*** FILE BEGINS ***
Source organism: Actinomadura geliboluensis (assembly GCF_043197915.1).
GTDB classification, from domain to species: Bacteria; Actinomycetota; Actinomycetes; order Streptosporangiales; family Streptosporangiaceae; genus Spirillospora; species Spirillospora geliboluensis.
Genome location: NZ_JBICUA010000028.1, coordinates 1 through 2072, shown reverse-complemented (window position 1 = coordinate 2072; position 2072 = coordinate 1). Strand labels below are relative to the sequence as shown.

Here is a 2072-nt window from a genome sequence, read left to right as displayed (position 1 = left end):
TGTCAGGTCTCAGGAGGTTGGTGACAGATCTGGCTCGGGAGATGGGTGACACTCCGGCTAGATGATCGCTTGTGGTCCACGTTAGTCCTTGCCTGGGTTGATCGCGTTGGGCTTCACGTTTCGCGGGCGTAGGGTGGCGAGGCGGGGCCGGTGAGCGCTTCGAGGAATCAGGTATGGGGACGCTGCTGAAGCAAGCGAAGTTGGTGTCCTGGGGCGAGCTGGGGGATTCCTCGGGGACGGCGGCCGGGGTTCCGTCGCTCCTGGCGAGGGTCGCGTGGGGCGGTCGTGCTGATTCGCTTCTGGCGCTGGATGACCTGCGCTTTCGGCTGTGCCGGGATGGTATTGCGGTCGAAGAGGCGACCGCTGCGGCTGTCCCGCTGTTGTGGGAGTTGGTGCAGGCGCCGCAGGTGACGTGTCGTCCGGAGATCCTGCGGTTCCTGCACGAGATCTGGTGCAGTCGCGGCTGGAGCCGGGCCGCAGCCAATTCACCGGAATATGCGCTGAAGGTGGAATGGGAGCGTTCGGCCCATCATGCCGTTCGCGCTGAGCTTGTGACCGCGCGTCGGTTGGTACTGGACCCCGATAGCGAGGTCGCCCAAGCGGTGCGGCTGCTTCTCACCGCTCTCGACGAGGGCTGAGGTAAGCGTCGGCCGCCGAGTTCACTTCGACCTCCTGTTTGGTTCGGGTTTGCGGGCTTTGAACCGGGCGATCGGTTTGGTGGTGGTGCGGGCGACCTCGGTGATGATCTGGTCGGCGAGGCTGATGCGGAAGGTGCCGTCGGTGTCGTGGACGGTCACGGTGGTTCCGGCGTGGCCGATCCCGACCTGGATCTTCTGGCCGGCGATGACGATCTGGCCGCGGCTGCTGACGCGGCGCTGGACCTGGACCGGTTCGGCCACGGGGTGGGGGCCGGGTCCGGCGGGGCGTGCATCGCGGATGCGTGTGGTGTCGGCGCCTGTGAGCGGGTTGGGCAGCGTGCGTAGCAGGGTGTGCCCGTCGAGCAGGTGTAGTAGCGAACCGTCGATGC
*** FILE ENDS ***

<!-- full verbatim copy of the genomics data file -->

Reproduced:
Source organism: Actinomadura geliboluensis (assembly GCF_043197915.1).
GTDB classification, from domain to species: Bacteria; Actinomycetota; Actinomycetes; order Streptosporangiales; family Streptosporangiaceae; genus Spirillospora; species Spirillospora geliboluensis.
Genome location: NZ_JBICUA010000028.1, coordinates 1 through 2072, shown reverse-complemented (window position 1 = coordinate 2072; position 2072 = coordinate 1). Strand labels below are relative to the sequence as shown.

Here is a 2072-nt window from a genome sequence, read left to right as displayed (position 1 = left end):
TGTCAGGTCTCAGGAGGTTGGTGACAGATCTGGCTCGGGAGATGGGTGACACTCCGGCTAGATGATCGCTTGTGGTCCACGTTAGTCCTTGCCTGGGTTGATCGCGTTGGGCTTCACGTTTCGCGGGCGTAGGGTGGCGAGGCGGGGCCGGTGAGCGCTTCGAGGAATCAGGTATGGGGACGCTGCTGAAGCAAGCGAAGTTGGTGTCCTGGGGCGAGCTGGGGGATTCCTCGGGGACGGCGGCCGGGGTTCCGTCGCTCCTGGCGAGGGTCGCGTGGGGCGGTCGTGCTGATTCGCTTCTGGCGCTGGATGACCTGCGCTTTCGGCTGTGCCGGGATGGTATTGCGGTCGAAGAGGCGACCGCTGCGGCTGTCCCGCTGTTGTGGGAGTTGGTGCAGGCGCCGCAGGTGACGTGTCGTCCGGAGATCCTGCGGTTCCTGCACGAGATCTGGTGCAGTCGCGGCTGGAGCCGGGCCGCAGCCAATTCACCGGAATATGCGCTGAAGGTGGAATGGGAGCGTTCGGCCCATCATGCCGTTCGCGCTGAGCTTGTGACCGCGCGTCGGTTGGTACTGGACCCCGATAGCGAGGTCGCCCAAGCGGTGCGGCTGCTTCTCACCGCTCTCGACGAGGGCTGAGGTAAGCGTCGGCCGCCGAGTTCACTTCGACCTCCTGTTTGGTTCGGGTTTGCGGGCTTTGAACCGGGCGATCGGTTTGGTGGTGGTGCGGGCGACCTCGGTGATGATCTGGTCGGCGAGGCTGATGCGGAAGGTGCCGTCGGTGTCGTGGACGGTCACGGTGGTTCCGGCGTGGCCGATCCCGACCTGGATCTTCTGGCCGGCGATGACGATCTGGCCGCGGCTGCTGACGCGGCGCTGGACCTGGACCGGTTCGGCCACGGGGTGGGGGCCGGGTCCGGCGGGGCGTGCATCGCGGATGCGTGTGGTGTCGGCGCCTGTGAGCGGGTTGGGCAGCGTGCGTAGCAGGGTGTGCCCGTCGAGCAGGTGTAGTAGCGAACCGTCGATGC